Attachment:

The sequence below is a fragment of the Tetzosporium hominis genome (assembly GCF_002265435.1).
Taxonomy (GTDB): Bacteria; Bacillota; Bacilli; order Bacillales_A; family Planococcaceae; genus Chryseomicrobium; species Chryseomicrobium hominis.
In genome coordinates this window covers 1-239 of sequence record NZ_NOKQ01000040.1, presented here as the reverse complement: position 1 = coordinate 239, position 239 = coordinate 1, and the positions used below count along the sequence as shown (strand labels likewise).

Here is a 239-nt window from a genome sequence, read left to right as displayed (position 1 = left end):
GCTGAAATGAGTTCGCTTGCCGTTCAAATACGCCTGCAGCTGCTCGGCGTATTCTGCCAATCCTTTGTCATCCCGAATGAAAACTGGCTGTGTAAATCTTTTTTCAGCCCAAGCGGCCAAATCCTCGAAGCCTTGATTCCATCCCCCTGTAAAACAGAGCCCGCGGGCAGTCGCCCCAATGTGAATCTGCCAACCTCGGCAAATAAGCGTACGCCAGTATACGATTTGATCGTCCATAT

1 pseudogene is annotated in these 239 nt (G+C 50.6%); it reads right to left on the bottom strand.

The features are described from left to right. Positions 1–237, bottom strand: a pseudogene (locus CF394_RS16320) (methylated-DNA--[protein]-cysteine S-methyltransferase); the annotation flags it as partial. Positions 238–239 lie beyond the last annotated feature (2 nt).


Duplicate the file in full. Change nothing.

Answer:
The sequence below is a fragment of the Tetzosporium hominis genome (assembly GCF_002265435.1).
Taxonomy (GTDB): Bacteria; Bacillota; Bacilli; order Bacillales_A; family Planococcaceae; genus Chryseomicrobium; species Chryseomicrobium hominis.
In genome coordinates this window covers 1-239 of sequence record NZ_NOKQ01000040.1, presented here as the reverse complement: position 1 = coordinate 239, position 239 = coordinate 1, and the positions used below count along the sequence as shown (strand labels likewise).

Here is a 239-nt window from a genome sequence, read left to right as displayed (position 1 = left end):
GCTGAAATGAGTTCGCTTGCCGTTCAAATACGCCTGCAGCTGCTCGGCGTATTCTGCCAATCCTTTGTCATCCCGAATGAAAACTGGCTGTGTAAATCTTTTTTCAGCCCAAGCGGCCAAATCCTCGAAGCCTTGATTCCATCCCCCTGTAAAACAGAGCCCGCGGGCAGTCGCCCCAATGTGAATCTGCCAACCTCGGCAAATAAGCGTACGCCAGTATACGATTTGATCGTCCATAT

1 pseudogene is annotated in these 239 nt (G+C 50.6%); it reads right to left on the bottom strand.

The features are described from left to right. Positions 1–237, bottom strand: a pseudogene (locus CF394_RS16320) (methylated-DNA--[protein]-cysteine S-methyltransferase); the annotation flags it as partial. Positions 238–239 lie beyond the last annotated feature (2 nt).